The bill’s sponsors, meanwhile, said they worked extensively with law enforcement stakeholders to find a version they could agree on.
“Many of the policies included in Senate Bill 217 are already in place at the local level, but we are glad to have statutory support for changes that law enforcement can implement uniformly statewide,” the Colorado Association of Chiefs of Police and County Sheriffs of Colorado said in a joint statement following the bill’s signing.
“Other parts represent a significant change in the way officers do their jobs,” the statement continued. “Amid COVID restrictions and social distancing requirements, departments statewide face the challenge of training officers in the quick timelines required; and they are already hard at work to inform and train officers in a thorough and safe manner.”
Another provision of SB217 aimed at increasing transparency: In cases where a district attorney’s office declines to pursue a criminal case against officers accused of misconduct, the district attorney must release a report explaining the factors that led to that determination. Likewise, grand juries must release a report to the public when they decline to indict an officer in a death investigation.
The bill also empowers the state attorney general’s office to sue law enforcement agencies for patterns of misconduct.
Other sections of the bill include prohibitions against specific types of force, such as: a ban on chokeholds, and a requirement that deadly physical force can only be used when an officer is making an arrest for a violent felony charge and when the officer reasonably believes that deadly force is the only means of preventing the suspect from inflicting death or serious injury on another person.
The bill will cost the state $700,000 for the fiscal year beginning July 1 and $2.6 million the following year, according to a fiscal note created by legislative staff.
How far does the bill go?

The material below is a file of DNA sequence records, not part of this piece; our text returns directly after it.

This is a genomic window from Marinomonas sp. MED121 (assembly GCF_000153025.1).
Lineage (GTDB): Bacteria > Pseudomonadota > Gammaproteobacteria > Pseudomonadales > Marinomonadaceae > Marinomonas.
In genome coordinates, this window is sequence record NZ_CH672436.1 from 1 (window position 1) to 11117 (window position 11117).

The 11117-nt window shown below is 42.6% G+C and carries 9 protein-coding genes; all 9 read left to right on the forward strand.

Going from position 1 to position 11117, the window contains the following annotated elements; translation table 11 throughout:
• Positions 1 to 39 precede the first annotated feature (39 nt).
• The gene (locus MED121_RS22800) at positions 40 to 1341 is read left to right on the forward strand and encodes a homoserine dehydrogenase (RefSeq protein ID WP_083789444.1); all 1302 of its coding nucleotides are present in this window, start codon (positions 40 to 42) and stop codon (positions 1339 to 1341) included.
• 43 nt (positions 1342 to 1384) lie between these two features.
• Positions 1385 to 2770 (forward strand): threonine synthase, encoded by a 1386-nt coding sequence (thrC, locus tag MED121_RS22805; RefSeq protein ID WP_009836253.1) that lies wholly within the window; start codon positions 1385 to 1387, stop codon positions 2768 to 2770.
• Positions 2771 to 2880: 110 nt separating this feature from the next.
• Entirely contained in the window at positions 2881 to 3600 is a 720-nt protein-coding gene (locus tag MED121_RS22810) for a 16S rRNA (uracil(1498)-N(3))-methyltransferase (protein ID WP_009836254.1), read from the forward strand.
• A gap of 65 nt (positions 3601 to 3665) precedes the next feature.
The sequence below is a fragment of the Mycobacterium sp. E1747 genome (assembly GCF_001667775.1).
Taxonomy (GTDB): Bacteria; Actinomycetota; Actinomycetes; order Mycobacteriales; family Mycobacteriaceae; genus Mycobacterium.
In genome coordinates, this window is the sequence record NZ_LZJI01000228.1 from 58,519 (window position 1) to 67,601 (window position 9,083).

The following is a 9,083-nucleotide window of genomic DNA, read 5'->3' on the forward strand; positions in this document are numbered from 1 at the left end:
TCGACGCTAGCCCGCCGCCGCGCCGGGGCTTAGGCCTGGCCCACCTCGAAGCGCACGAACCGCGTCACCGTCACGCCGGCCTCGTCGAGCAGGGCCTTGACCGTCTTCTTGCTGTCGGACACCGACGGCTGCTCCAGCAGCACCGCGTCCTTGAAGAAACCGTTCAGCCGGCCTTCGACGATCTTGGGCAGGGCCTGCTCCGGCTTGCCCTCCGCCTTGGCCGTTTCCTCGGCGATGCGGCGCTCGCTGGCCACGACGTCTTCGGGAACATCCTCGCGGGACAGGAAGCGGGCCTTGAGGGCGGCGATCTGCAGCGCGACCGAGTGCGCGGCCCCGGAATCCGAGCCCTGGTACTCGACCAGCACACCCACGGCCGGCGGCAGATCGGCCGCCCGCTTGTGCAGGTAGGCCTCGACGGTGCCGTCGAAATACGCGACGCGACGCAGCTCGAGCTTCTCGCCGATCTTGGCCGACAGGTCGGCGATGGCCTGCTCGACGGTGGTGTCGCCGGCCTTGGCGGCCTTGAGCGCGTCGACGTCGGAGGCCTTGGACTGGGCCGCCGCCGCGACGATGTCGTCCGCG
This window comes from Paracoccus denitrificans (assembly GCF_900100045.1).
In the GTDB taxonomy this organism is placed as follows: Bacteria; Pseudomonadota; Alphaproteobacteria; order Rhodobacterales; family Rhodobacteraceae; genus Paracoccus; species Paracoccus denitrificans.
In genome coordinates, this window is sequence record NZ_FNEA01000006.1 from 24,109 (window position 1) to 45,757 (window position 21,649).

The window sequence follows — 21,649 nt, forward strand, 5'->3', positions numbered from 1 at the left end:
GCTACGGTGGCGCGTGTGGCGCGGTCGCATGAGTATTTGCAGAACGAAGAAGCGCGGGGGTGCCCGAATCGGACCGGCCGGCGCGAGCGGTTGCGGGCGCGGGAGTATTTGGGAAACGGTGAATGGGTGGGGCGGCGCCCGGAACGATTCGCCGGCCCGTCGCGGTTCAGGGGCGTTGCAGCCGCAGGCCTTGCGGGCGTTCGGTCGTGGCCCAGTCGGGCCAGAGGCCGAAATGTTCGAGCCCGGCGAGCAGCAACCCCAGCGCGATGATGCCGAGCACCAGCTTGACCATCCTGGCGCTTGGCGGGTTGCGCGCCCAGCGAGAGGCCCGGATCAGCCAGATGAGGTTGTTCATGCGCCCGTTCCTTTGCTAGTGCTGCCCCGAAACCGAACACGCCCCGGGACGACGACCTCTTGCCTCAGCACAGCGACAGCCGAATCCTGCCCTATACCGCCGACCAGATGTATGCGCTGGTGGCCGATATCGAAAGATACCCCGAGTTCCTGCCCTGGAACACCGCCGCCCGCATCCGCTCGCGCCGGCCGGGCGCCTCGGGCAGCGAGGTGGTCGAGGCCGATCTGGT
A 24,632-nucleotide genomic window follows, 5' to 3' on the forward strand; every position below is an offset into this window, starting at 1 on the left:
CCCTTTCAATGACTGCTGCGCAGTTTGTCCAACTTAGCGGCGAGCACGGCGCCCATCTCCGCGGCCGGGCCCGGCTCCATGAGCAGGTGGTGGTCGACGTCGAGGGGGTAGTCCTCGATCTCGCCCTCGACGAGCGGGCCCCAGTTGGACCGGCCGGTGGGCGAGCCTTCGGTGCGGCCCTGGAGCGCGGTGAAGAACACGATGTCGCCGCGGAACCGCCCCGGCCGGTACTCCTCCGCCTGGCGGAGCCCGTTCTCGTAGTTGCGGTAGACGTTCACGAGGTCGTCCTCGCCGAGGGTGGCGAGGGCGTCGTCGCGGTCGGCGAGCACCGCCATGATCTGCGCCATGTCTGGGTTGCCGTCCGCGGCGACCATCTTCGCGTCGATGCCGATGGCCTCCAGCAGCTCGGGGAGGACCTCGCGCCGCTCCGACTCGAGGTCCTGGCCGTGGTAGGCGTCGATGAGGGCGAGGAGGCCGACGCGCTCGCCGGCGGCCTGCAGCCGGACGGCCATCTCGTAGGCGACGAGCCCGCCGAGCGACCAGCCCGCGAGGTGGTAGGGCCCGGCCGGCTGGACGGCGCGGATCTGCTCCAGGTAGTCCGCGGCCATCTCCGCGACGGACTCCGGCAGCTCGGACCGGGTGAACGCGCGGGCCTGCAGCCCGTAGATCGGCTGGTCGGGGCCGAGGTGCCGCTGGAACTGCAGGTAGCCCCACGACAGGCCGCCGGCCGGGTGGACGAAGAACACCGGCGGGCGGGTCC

SB217 won’t have the wide-reaching impact of some past reforms, such as policy requiring law enforcement agencies to increase minority representation on their force, said Jonathan Caudill, a criminal justice professor at the University of Colorado at Colorado Springs.
Caudill praises the bill’s reporting requirements, but shares the concerns of some Republicans that other sections could have unintended consequences.
In particular, he said, the provision ending the use of qualified immunity in civil cases could hurt communities by leading to a “slowdown in proactive contacts with police officers.”
“I think we’ll see lower morale among officers,” Caudill said. “Nobody’s going to look to excel and exceed expectations in this environment, so the quality of the work could diminish.”
With lower morale, officers might use sick time more often, and departments will have a harder time recruiting qualified applicants, Caudill said. This, he says, would disproportionately hurt “poor, urban areas that are already plagued by violence and crime.”
A better way of effecting reform, in Caudill’s opinion, might be this: If lawmakers don’t like the way officers use force, they should change the statute defining what constitutes a crime.
“Policing doesn’t occur in a vacuum,” he said. “If we task the police department with arresting people that are possessing drugs … we’ve put the police in a situation of conflict.”
Alan Chen, a constitutional law professor at the University of Denver’s Sturm College of Law, thinks it’s still too early to say whether significantly more lawsuits will be filed against police officers as a result of the bill.
“Even in the best of circumstances, it’s hard to bring a lawsuit,” Chen said. “You still need to find a good lawyer who’s going to bring the case for you. You have to have a good case, you have to have some evidence. And so I think there will be an increase, but I don’t necessarily know that there will be a huge increase.”
SB217 doesn’t affect federal lawsuits, “where qualified immunity is still a significant barrier to holding police accountable,” he said. Only Congress can change that.
The national debate
At the national level, the Republican-controlled Senate and the Democrat-controlled House have both introduced legislation they say will improve law enforcement accountability, though the two parties are at an impasse. Neither proposal has any support from the opposite party.
Both parties’ proposed reforms aim to make body-worn cameras ubiquitous across law enforcement and make lynching a federal crime.